COVID-19: Empathy during a time of crisis

As I mentioned the other day, I’m writing this week’s content from another country. I have many friends here—both locals and ex-pats from the States, Canada, and Great Britain—who call this place home, like me.   

Needless to say, this is the first time I’m seeing many of them in a long while. (We made it a point to visit here at the same time.) 

And after our post-travel quarantine periods, I was thrilled to spend much-anticipated time with each of them. I’m also grateful for the expanded perspective on the pandemic that these relationships have afforded me.  

With that said, I hope you’ll indulge me again today, as I take a moment to share some of the insight I’ve gained during this time in my own personal paradise…  

Seeing through a different lens  

As with anywhere else, there’s vaccine hesitancy in the local population here. Granted, they’ve been spared the brunt of this pandemic thus far—it is a country that lives its life primarily outdoors with gentle (and sometimes not so gentle) tropical breezes. (Since its initial outbreak [of about 13 cases with just one death], this island remained COVID-free up until earlier this year.)  

But I’m not here to report on the state of COVID today. If anything, I’ve had to learn how to discuss it without offending anyone in the process. What I find works the best is asking one simple and sincere question: “How has your COVID experience been?” 

Doing this has really opened my eyes. Because so much of what I write and how I experience life comes through the lens of where I live and what I do for a living. (The same can be said for most of us.)   

But interest in other people’s “lenses” is precisely what I think is lacking in the noisy, boisterous conversations that surround us in America.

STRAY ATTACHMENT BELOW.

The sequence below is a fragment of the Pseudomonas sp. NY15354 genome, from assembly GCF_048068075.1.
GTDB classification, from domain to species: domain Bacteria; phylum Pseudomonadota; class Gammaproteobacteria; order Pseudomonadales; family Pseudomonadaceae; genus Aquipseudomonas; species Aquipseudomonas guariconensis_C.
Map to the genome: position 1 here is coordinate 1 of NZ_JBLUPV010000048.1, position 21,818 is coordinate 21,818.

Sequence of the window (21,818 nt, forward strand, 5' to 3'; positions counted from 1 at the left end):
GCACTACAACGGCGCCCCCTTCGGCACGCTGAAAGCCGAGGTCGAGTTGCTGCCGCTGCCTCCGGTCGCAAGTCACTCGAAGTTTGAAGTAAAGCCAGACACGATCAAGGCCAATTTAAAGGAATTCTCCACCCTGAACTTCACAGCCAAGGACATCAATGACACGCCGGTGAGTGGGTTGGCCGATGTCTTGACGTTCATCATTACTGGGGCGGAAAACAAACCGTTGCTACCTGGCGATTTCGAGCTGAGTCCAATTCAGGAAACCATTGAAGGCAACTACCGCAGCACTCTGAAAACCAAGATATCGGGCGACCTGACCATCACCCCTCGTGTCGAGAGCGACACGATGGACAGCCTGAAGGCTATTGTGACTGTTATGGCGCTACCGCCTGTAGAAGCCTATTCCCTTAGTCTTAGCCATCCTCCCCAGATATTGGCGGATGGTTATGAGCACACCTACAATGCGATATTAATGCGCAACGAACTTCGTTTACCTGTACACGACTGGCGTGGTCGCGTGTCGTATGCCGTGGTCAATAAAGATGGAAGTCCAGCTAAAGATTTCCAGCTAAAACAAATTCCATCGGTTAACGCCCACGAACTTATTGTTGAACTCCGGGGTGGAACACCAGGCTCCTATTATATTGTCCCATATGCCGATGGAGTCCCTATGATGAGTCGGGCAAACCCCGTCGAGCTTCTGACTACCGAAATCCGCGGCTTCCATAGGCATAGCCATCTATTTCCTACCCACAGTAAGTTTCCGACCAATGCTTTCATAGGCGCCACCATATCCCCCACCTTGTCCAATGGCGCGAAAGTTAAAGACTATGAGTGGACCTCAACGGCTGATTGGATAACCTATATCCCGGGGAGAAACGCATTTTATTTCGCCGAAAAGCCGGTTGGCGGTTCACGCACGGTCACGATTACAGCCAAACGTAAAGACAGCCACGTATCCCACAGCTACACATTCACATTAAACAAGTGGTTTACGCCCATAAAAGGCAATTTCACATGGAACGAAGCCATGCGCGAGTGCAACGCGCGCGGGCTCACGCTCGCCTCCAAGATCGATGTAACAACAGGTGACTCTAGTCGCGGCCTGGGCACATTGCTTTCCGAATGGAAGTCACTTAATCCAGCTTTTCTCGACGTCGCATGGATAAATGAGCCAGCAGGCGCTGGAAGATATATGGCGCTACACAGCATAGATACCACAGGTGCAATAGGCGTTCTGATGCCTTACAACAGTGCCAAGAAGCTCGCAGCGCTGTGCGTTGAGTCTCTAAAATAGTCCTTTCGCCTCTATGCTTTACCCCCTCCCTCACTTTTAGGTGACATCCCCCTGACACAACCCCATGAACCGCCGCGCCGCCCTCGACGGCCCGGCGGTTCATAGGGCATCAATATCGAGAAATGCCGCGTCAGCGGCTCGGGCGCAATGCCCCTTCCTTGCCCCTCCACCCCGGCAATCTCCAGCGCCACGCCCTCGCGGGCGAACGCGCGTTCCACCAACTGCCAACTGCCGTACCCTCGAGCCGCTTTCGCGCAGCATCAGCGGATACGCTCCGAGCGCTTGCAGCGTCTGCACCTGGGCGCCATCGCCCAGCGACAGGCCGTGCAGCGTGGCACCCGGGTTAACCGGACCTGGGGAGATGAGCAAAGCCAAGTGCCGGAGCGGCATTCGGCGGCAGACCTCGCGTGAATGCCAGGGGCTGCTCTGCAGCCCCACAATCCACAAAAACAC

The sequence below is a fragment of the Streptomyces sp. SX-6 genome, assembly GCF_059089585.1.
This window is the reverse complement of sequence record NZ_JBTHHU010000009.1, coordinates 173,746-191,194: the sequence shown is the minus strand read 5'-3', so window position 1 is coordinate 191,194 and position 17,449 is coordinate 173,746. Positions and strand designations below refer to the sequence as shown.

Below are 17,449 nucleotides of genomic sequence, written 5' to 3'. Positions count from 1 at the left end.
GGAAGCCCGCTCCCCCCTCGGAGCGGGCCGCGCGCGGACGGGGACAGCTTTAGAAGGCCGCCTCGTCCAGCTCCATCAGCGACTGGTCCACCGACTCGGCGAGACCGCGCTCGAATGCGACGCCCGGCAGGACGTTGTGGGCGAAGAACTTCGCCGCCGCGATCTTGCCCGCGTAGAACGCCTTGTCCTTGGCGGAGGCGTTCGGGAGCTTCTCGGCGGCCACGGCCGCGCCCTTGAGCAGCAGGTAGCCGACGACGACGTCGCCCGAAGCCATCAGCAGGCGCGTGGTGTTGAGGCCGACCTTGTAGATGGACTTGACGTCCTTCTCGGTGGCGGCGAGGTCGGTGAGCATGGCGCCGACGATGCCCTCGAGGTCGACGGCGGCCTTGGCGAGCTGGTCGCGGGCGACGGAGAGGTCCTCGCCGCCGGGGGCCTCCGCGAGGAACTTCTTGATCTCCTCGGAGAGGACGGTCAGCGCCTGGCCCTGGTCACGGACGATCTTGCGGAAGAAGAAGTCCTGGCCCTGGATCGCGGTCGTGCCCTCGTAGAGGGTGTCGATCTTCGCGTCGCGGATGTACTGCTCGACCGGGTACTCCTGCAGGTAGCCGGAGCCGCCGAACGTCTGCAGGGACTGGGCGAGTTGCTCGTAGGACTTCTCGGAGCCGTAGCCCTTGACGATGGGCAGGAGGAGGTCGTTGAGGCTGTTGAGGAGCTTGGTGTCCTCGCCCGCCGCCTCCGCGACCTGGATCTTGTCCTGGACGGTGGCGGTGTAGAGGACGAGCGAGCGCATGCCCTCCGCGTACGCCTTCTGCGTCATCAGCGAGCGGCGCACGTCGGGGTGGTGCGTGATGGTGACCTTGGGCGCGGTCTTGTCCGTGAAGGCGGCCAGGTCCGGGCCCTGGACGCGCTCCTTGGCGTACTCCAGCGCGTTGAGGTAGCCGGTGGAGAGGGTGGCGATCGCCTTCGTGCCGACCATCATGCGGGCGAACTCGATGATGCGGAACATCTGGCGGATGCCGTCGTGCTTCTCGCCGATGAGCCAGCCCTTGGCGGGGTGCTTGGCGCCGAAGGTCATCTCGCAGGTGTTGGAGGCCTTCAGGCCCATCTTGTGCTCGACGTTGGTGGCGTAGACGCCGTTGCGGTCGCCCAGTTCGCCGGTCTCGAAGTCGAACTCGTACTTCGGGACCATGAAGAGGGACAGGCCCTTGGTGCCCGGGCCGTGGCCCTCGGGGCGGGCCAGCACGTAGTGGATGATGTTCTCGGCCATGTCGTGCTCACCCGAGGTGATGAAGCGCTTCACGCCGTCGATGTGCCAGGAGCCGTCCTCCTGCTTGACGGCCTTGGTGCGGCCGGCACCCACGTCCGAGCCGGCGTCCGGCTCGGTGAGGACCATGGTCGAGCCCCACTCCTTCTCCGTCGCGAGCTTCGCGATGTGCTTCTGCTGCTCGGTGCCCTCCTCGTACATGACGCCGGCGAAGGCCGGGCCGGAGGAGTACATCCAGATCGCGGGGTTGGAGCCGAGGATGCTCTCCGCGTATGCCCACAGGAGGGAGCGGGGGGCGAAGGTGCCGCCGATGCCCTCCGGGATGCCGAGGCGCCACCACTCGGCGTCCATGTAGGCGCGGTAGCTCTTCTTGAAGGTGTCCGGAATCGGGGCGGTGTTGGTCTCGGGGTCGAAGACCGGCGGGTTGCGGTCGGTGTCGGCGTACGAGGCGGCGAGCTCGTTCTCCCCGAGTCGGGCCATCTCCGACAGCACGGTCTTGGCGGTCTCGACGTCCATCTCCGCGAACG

More often than not, we don’t want to know what others have been through—we simply want to find someone who has had a similar experience to our own. Someone to commiserate with. Someone to say, “I told you so” to.   

The problem is, we don’t really want to listen. It’s like that guest at the cocktail party (what are those again?!) who prattles on about themselves and doesn’t let the other person speak.  

We’ve all met them—or have been them at one time or another. But I’ve been learning a lot in my conscious efforts to reject these kinds of myopic interactions in favor of truly listening to the many different experiences out there.  

Different stories, common threads 

Seeing the world from a viewpoint outside of your own is the single straightest path toward true empathy—something we could all benefit from having more of these days.  

So I’m not going to pinpoint locales. I’m not going to name names. I simply want to relate stories. 

Some thrive in this “new normal,” while others feel lost. Especially those who have lost loved ones. In fact, one friend’s 76-year-old mother had just been taken off a ventilator five days prior to their arrival here. Meanwhile, his brother and sister-in-law recently contracted COVID because they were delaying their shots until this month, so as to be better prepared for the fall months soon to come. 

Others related that they didn’t know what they were being injected with and were fearful of the vaccines. (I won’t judge that fear, or waste time pointing fingers. I would much rather try to understand it better. And I encourage you to do the same.) 

One person who has a close relationship with their parents broke down and cried because it was months before they were able to see them legally. Major life events such as milestone birthdays, engagements, births of children could only be commemorated through a camera’s lens.   

Others explained how they enjoyed the isolation and silence in the beginning, but are now feeling desperate and lonely.  

Indeed, loneliness, fear, frustration, and anger are all common emotions I heard a lot. 

To that end, I’d love to hear about your COVID experience, too. How have you been weathering this storm? Your answer genuinely matters to me, and I hope you’ll consider sharing it on Facebook or Instagram—or e-mail me at [email protected]